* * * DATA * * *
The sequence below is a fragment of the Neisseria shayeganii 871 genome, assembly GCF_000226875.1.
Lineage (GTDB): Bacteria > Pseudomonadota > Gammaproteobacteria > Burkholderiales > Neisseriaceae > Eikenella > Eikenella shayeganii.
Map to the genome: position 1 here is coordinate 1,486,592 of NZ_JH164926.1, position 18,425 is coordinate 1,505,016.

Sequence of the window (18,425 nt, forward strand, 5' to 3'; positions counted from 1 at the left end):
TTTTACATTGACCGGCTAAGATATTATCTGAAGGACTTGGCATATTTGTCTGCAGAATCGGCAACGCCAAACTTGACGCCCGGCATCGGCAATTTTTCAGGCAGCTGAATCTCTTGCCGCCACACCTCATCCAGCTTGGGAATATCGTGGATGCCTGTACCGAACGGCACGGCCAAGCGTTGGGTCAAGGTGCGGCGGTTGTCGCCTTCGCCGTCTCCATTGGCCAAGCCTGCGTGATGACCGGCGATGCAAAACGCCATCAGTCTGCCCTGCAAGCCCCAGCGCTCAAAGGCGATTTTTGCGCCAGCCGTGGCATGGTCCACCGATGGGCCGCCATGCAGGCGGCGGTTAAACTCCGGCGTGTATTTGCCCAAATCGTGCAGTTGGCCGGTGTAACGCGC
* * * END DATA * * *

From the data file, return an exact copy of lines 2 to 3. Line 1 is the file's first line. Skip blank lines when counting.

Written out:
Lineage (GTDB): Bacteria > Pseudomonadota > Gammaproteobacteria > Burkholderiales > Neisseriaceae > Eikenella > Eikenella shayeganii.
Map to the genome: position 1 here is coordinate 1,486,592 of NZ_JH164926.1, position 18,425 is coordinate 1,505,016.